This document provides background information and summarizes the debate over Permanent Normal Trade Relations with China (PNTR). The links to the left will lead you to public documents that we have found.
Economists tell us that international trade is a good thing: economic activity expands in the countries that trade and markets become more efficient, helping consumers. Unfortunately, foreign trade also yields economic dislocations. As production of a manufactured good moves to factories in countries with lower costs, workers in that same industry in higher cost countries may lose their jobs.
Free trade has long been a serious political issue in the United States, where wages are relatively high. Labor unions especially have fought initiatives in the Congress or at the White House aimed at opening up American markets in exchange for expanded access to markets overseas. While businesses that believe their goods can be successfully sold overseas to newly opened markets are strong advocates of free trade, businesses that fear foreign products would cut into their share of the market tend to side with the labor unions and oppose free trade. Hence, policymakers get lobbied on both sides on the issue.
Permanent normal trade relations with a country means that when the United States reduces tariffs as a part of a trade agreement, that reduction applies to all with PNTR status. Without this status, tariffs on Chinese imports would be pegged at about 60 percent of the price of the goods. For many years proposals were put forth to give China normal trade relations. Approval had been handed out on a yearly basis, as American policymakers hoped the trading advantages of what was usually described as "most favored nation" status would act as leverage on China's authoritarian rulers. China's human rights record, in particular, disturbed Americans. Labor unions also drew attention to the lack of workers' rights in China. Businesses with strong interest in China began a major push in the 106th Congress. Companies like Boeing and Motorola, with markets already established in China, began working hard for passage of PNTR and strong business coalitions emerged to spearhead the fight. Many CEO's made themselves available to come to Washington to meet with legislators, and the lobbying offices of many major American corporations made PNTR their highest priority. One corporate lobbyist told us, "There are 18 people in this office; 16 of them are working on China." These companies were contested by the steelworkers, the autoworkers, the garment workers, and other unions concerned about what cheaper imports would do to the relevant labor markets in this country. In additional, environmental groups joined the fight to protest the environmental hazards caused by China's growing industrialization, and human rights organizations warned of the danger of losing leverage over China's treatment of religious and political dissidents.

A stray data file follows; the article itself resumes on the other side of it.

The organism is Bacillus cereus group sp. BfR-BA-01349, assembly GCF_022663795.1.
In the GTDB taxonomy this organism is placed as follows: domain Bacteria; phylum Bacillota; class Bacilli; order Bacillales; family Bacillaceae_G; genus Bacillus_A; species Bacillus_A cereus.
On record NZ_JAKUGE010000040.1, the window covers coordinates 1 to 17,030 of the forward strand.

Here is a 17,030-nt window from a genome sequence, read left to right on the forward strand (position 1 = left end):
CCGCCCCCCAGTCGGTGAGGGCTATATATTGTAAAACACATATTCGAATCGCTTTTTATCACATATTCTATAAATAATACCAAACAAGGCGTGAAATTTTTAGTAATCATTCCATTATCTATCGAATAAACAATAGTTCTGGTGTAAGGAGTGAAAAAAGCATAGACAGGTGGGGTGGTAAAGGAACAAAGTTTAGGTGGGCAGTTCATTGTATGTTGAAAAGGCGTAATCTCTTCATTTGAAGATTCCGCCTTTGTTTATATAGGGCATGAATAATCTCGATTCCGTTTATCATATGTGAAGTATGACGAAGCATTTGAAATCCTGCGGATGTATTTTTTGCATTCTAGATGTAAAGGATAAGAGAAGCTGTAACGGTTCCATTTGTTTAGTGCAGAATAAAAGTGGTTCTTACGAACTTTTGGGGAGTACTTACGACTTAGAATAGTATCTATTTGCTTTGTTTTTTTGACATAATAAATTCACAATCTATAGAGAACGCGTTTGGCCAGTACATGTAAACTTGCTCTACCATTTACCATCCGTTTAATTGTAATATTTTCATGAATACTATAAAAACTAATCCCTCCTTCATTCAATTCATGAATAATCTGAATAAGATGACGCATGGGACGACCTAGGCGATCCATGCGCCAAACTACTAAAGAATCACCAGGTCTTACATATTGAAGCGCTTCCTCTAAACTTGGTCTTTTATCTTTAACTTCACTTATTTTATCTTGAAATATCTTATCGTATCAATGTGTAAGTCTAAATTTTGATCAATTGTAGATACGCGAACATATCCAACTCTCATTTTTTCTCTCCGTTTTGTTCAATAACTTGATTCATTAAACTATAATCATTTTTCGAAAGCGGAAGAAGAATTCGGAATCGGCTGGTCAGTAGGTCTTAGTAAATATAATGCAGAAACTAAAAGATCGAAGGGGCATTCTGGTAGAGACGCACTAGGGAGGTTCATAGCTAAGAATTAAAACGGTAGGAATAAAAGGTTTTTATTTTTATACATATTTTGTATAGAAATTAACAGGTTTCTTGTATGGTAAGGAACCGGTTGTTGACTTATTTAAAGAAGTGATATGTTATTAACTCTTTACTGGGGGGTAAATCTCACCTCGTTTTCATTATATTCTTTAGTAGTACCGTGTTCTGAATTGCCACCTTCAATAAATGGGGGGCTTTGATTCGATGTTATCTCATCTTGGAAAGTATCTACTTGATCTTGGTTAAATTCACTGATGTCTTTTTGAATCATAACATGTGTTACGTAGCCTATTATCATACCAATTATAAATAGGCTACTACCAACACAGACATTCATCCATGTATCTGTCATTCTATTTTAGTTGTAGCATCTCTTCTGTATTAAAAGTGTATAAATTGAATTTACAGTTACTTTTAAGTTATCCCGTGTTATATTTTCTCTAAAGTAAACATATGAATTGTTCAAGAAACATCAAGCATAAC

Although the opposition to PNTR in the Congress came from Democrats, the Clinton White House strongly backed the measure. With the Chinese economy growing rapidly as it continued to move toward a market economy, the potential opportunities for American business were not lost on the White House. Even though the trade imbalance with China-it exports far more to this country than it imports from the U.S.-is huge and would grow bigger in the immediate future, President Clinton believed that the long-term interest of the United States was in free trade with the Chinese.
Abandoned by the White House, organized labor lost and PNTR was approved by the Congress. Not surprisingly, the amount of lower cost Chinese goods coming into the United States moved higher. American businesses expanded their presence in China as well, but in the short run America's trade imbalance with China increased.